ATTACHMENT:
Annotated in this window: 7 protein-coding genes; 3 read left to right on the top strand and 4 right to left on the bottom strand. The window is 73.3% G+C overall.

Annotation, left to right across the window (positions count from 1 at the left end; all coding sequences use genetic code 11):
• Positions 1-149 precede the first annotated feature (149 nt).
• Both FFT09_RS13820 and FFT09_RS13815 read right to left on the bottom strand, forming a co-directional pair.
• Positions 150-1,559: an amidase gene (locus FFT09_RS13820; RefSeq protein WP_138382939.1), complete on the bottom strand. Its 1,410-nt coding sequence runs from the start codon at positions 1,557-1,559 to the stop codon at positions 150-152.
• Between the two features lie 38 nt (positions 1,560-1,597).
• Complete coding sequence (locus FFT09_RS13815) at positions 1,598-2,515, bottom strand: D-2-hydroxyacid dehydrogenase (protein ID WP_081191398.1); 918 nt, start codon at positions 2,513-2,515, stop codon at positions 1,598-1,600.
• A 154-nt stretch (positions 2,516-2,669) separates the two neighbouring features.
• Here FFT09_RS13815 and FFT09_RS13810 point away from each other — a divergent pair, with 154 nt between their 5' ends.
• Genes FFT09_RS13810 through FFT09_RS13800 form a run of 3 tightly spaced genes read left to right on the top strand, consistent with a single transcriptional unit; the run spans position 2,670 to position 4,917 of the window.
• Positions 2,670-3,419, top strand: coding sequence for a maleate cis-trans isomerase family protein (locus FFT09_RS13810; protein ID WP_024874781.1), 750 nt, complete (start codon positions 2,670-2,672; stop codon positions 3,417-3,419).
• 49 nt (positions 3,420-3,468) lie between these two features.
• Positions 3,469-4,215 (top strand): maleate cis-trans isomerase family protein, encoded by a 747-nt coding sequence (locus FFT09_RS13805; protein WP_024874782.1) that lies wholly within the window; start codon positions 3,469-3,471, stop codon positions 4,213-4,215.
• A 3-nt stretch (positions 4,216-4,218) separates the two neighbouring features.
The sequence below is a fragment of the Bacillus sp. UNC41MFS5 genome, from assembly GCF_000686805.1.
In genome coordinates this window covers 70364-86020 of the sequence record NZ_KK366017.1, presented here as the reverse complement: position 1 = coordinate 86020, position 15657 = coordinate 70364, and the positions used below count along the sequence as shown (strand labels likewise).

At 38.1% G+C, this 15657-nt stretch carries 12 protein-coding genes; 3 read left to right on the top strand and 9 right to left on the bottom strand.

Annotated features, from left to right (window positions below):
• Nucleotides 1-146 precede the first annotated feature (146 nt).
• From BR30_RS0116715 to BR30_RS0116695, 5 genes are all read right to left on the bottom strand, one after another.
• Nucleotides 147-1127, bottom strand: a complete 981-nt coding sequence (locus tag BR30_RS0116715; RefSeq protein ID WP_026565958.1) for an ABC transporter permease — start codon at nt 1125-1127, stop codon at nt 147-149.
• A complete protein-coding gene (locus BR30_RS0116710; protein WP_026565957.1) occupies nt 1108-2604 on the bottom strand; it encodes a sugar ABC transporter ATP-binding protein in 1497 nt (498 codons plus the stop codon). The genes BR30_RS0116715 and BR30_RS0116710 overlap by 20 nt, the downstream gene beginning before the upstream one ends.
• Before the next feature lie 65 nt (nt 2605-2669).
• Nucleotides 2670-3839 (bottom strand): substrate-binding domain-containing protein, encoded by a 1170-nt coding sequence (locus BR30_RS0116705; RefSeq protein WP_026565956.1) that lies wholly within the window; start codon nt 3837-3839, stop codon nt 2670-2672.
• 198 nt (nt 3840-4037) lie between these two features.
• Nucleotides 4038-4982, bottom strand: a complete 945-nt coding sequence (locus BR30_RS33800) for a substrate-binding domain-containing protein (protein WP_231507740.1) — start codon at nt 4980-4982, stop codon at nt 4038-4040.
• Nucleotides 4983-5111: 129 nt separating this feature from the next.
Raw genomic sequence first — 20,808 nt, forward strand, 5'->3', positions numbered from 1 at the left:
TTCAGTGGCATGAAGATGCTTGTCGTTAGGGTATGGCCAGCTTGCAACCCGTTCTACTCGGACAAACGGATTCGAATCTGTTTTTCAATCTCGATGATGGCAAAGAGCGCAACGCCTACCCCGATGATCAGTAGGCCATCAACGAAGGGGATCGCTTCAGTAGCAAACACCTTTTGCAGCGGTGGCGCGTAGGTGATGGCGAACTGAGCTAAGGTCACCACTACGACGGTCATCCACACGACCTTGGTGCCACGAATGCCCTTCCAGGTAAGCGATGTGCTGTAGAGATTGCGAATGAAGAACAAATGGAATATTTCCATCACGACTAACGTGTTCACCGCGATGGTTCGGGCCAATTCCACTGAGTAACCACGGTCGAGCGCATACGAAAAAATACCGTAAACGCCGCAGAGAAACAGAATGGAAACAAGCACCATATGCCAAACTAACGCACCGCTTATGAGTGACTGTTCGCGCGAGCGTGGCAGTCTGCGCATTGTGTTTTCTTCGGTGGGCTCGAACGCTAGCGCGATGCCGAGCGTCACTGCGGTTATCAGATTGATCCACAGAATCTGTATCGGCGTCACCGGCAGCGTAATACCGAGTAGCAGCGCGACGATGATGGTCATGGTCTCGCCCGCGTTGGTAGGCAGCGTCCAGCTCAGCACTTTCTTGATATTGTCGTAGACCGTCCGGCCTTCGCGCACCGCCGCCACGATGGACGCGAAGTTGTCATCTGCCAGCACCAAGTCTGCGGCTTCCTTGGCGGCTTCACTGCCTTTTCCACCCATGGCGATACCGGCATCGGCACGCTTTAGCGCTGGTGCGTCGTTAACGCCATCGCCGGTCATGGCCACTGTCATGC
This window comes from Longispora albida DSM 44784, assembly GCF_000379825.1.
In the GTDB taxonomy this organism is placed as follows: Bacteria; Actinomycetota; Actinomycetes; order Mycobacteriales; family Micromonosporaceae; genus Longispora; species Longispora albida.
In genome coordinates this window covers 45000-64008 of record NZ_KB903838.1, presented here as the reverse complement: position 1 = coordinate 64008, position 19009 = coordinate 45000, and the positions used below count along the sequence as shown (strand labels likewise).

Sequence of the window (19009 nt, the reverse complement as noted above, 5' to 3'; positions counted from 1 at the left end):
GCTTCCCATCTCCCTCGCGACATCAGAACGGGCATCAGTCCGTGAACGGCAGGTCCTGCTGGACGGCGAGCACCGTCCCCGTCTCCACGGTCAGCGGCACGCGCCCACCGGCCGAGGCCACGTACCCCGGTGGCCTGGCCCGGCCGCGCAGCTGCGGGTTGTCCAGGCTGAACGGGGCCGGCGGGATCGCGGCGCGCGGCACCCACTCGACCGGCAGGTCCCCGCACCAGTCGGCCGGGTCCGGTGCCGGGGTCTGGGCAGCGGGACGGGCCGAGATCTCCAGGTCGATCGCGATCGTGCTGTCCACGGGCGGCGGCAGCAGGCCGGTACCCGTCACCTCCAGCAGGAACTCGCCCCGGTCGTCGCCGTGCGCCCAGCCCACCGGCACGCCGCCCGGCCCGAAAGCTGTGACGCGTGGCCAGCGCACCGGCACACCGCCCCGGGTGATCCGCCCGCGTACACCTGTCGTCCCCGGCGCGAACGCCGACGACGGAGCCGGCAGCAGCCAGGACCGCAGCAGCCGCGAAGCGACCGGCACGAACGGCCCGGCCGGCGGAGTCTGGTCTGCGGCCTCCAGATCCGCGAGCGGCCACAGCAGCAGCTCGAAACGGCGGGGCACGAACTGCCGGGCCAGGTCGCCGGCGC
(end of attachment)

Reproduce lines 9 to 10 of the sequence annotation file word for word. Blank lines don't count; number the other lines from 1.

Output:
• Here FFT09_RS13815 and FFT09_RS13810 point away from each other — a divergent pair, with 154 nt between their 5' ends.
• Genes FFT09_RS13810 through FFT09_RS13800 form a run of 3 tightly spaced genes read left to right on the top strand, consistent with a single transcriptional unit; the run spans position 2,670 to position 4,917 of the window.